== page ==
Christmas will not be taken apart–because everyone needs it. But we should be careful that we are not pushing the baby away from the “inn crowd” and leaving him out in the cold. There’s nothing to be blue about–even if it’s a sad time for you. Celebrate the joy of others. It’ll do wonders for your soul.

And let’s not crucify Jesus so soon. Let’s at least give him three months to make things better.

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Where do we go from here?… July 6, 2012

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She crinkled up her nose like she had just sniffed a basket full of sweaty socks at the Y.M.C.A. I could tell by her scrunched-up countenance that I was about to receive a little piece of nasty criticism. She asked, “Why don’t you go to bigger places where you could do more good and help more people instead of coming to small towns with congregations with so little attendance?”

She thought she had invented the wheel. She believed she had discovered a weakness in my effort and had uncovered a fragment of stupidity in my planning. I asked her a simple question.

“My dear, what’s working?”

It stumped her. Because even though she was bound and determined to prove her point, there doesn’t seem to be much in our society that is heavily promoted which is accomplishing anything resembling resolution.

If you turn to the world of politics, there is just too much to prove to produce any power. My dear Lord, you have to convince everybody that you’re a reputable Republican or a distinguished Democrat before you are able to step into the ring and do something to improve the circus. By the time you get done being a pundit for all the platforms of your particular political persuasion, you have used up all the time granted you on the stage of opportunity. Neither one of the political parties have all the answers, and worse, neither are even asking the right questions.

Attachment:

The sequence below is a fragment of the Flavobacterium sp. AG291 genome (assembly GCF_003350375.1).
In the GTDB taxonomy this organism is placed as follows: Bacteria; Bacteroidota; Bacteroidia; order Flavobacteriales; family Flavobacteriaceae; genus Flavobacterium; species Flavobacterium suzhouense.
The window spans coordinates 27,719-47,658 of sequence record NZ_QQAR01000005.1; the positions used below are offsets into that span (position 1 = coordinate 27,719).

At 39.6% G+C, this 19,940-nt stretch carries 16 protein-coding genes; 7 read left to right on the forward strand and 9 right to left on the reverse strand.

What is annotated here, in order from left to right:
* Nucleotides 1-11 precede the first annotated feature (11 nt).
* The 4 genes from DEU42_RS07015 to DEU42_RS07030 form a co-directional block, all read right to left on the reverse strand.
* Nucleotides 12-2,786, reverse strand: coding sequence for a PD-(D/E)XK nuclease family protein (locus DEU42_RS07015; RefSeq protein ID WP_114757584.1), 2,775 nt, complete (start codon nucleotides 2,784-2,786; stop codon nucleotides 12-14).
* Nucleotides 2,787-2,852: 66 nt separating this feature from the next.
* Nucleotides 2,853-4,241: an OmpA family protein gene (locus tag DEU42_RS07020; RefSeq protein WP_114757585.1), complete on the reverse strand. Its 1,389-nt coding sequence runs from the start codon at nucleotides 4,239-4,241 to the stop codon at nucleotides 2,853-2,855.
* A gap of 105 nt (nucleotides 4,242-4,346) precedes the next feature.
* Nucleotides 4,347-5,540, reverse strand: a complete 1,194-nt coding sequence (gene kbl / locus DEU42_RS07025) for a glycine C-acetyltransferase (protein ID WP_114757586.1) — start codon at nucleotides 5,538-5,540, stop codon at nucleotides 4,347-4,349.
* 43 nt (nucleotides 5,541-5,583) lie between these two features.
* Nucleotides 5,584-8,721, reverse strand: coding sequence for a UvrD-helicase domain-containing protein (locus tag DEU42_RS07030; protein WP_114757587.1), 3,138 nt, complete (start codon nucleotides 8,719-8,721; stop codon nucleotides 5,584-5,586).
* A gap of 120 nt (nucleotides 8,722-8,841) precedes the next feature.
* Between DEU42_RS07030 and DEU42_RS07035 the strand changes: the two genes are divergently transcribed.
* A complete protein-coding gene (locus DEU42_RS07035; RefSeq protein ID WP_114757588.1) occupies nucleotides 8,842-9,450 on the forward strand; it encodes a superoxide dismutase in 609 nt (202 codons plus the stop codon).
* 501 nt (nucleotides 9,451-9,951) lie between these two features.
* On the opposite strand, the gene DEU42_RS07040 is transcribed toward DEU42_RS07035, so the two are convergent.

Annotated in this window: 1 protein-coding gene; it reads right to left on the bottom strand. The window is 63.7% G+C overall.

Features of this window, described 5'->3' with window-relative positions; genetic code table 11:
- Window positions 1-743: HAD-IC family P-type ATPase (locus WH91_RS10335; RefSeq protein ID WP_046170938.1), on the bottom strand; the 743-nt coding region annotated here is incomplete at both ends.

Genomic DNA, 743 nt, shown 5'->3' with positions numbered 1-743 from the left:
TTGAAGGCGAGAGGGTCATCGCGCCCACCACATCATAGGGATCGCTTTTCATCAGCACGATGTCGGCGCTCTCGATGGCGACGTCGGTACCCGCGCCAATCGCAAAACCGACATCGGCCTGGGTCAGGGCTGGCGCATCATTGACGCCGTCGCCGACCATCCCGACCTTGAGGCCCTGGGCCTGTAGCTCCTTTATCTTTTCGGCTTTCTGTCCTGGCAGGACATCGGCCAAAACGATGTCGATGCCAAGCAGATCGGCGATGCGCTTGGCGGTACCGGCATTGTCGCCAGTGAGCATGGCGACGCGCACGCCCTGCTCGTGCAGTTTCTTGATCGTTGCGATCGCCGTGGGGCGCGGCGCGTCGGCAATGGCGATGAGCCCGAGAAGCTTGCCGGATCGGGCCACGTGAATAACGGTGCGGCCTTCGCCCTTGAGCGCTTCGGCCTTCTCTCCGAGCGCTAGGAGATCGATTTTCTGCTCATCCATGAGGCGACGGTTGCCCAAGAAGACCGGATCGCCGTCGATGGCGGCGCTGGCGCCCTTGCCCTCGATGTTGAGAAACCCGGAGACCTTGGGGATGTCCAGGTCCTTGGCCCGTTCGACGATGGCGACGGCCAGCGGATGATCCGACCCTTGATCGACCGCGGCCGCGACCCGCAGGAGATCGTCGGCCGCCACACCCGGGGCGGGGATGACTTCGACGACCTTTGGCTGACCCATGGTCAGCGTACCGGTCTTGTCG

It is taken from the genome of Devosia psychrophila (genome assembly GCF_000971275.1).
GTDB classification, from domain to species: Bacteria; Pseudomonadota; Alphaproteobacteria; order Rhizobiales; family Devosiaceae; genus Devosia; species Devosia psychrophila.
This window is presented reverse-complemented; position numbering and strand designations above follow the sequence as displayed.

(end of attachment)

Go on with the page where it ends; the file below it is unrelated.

You can feel free to go to religion if you want to, but then you find yourself in the unenviable position of having too much to defend. I will tell you, my dear friends, that I am a person of faith and spirituality, but I have absolutely no intention of trying to explain the Bible. Greater men than me have attempted that feat, and have ended up looking overly pious or have been disproven by the flow of knowledge. I am not going to defend anything. If it can’t stand on its own, then it should suffer from its inadequacy. So I can’t participate in religious ceremony because it just has too much to prove.